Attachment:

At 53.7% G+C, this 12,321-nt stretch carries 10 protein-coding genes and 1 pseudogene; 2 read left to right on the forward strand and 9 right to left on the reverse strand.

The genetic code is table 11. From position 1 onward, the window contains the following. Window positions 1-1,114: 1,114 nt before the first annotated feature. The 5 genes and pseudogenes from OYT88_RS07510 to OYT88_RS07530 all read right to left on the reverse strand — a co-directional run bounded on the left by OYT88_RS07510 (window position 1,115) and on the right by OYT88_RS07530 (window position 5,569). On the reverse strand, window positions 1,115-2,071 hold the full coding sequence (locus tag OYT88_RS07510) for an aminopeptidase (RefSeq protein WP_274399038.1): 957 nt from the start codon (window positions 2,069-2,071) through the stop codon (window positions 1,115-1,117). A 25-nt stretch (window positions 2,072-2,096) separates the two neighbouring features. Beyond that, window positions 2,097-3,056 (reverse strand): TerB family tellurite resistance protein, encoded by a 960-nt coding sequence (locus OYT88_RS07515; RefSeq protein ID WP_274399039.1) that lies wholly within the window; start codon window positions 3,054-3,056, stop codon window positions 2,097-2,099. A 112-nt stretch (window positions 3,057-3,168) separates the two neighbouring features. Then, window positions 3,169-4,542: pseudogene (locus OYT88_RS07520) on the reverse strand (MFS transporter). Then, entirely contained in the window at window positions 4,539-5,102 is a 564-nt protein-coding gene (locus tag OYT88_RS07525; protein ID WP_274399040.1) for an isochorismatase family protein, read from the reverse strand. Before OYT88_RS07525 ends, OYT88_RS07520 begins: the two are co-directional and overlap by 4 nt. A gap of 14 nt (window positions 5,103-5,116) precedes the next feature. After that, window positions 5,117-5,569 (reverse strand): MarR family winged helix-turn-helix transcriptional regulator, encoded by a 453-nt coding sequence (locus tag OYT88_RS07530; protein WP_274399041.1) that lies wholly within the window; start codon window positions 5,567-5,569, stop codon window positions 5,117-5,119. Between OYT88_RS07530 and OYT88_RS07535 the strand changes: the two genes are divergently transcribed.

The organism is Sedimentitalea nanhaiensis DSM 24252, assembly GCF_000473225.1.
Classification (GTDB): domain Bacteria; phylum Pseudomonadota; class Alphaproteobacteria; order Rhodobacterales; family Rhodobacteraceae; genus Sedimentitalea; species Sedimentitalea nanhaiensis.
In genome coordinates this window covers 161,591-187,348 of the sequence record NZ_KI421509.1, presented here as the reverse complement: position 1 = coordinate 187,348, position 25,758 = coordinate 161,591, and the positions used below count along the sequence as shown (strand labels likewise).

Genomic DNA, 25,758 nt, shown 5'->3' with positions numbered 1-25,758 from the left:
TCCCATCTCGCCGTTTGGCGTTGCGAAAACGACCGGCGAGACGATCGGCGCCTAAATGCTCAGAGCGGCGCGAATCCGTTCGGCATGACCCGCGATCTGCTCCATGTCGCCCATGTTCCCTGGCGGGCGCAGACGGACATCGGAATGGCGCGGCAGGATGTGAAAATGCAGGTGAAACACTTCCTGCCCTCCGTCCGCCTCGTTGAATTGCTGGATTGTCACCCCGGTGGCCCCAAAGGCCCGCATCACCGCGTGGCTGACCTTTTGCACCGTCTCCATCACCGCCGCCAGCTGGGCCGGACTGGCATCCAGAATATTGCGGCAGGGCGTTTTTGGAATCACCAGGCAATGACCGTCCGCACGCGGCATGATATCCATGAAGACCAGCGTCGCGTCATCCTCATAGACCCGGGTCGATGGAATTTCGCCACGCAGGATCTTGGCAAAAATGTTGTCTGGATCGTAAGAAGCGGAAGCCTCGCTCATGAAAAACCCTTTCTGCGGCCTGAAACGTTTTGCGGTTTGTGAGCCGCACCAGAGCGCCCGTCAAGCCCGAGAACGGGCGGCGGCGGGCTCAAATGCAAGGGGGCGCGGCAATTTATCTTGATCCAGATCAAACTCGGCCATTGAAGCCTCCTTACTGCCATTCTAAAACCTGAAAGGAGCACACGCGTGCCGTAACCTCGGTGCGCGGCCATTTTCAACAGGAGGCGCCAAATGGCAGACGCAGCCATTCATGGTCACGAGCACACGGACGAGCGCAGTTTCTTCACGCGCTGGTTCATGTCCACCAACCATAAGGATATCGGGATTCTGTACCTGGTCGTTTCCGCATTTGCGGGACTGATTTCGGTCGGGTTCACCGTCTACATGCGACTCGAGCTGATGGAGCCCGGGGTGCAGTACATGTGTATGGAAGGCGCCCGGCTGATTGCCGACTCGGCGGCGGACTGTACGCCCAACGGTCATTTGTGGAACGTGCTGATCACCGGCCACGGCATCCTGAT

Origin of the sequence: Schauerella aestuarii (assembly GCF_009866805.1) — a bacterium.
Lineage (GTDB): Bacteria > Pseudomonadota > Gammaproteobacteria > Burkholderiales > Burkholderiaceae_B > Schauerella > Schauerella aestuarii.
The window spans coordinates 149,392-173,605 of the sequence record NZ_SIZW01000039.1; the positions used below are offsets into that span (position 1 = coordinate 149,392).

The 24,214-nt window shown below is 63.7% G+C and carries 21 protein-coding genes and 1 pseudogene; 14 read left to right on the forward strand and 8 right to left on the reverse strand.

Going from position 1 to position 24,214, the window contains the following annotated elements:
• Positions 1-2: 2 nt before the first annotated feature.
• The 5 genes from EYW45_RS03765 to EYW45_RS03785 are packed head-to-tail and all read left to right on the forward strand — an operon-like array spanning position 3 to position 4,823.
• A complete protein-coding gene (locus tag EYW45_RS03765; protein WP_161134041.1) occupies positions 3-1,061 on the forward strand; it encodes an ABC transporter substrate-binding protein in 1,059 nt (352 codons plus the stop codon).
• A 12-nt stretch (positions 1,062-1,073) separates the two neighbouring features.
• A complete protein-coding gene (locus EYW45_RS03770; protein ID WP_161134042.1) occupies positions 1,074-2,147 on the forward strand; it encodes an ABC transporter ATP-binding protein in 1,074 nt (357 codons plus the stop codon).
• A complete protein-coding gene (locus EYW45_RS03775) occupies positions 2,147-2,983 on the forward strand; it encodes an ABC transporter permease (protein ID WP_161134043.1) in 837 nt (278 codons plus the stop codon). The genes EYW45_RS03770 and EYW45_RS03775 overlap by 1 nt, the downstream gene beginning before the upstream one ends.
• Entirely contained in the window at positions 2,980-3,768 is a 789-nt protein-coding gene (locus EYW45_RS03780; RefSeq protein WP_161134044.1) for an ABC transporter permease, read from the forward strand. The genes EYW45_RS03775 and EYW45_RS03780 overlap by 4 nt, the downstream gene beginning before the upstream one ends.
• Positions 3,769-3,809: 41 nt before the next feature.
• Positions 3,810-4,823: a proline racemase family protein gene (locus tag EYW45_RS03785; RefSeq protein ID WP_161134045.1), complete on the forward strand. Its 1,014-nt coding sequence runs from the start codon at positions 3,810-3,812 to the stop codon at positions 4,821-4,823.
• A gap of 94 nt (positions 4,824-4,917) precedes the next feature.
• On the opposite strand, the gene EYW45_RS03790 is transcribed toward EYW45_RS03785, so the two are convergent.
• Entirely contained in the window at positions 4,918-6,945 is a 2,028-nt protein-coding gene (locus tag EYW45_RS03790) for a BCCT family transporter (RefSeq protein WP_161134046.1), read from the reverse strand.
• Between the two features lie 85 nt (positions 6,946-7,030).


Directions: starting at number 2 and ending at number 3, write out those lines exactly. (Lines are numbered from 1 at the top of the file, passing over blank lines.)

The genetic code is table 11. From position 1 onward, the window contains the following. Window positions 1-1,114: 1,114 nt before the first annotated feature. The 5 genes and pseudogenes from OYT88_RS07510 to OYT88_RS07530 all read right to left on the reverse strand — a co-directional run bounded on the left by OYT88_RS07510 (window position 1,115) and on the right by OYT88_RS07530 (window position 5,569). On the reverse strand, window positions 1,115-2,071 hold the full coding sequence (locus tag OYT88_RS07510) for an aminopeptidase (RefSeq protein WP_274399038.1): 957 nt from the start codon (window positions 2,069-2,071) through the stop codon (window positions 1,115-1,117). A 25-nt stretch (window positions 2,072-2,096) separates the two neighbouring features. Beyond that, window positions 2,097-3,056 (reverse strand): TerB family tellurite resistance protein, encoded by a 960-nt coding sequence (locus OYT88_RS07515; RefSeq protein ID WP_274399039.1) that lies wholly within the window; start codon window positions 3,054-3,056, stop codon window positions 2,097-2,099. A 112-nt stretch (window positions 3,057-3,168) separates the two neighbouring features. Then, window positions 3,169-4,542: pseudogene (locus OYT88_RS07520) on the reverse strand (MFS transporter). Then, entirely contained in the window at window positions 4,539-5,102 is a 564-nt protein-coding gene (locus tag OYT88_RS07525; protein ID WP_274399040.1) for an isochorismatase family protein, read from the reverse strand. Before OYT88_RS07525 ends, OYT88_RS07520 begins: the two are co-directional and overlap by 4 nt. A gap of 14 nt (window positions 5,103-5,116) precedes the next feature. After that, window positions 5,117-5,569 (reverse strand): MarR family winged helix-turn-helix transcriptional regulator, encoded by a 453-nt coding sequence (locus tag OYT88_RS07530; protein WP_274399041.1) that lies wholly within the window; start codon window positions 5,567-5,569, stop codon window positions 5,117-5,119. Between OYT88_RS07530 and OYT88_RS07535 the strand changes: the two genes are divergently transcribed.

The organism is Sedimentitalea nanhaiensis DSM 24252, assembly GCF_000473225.1.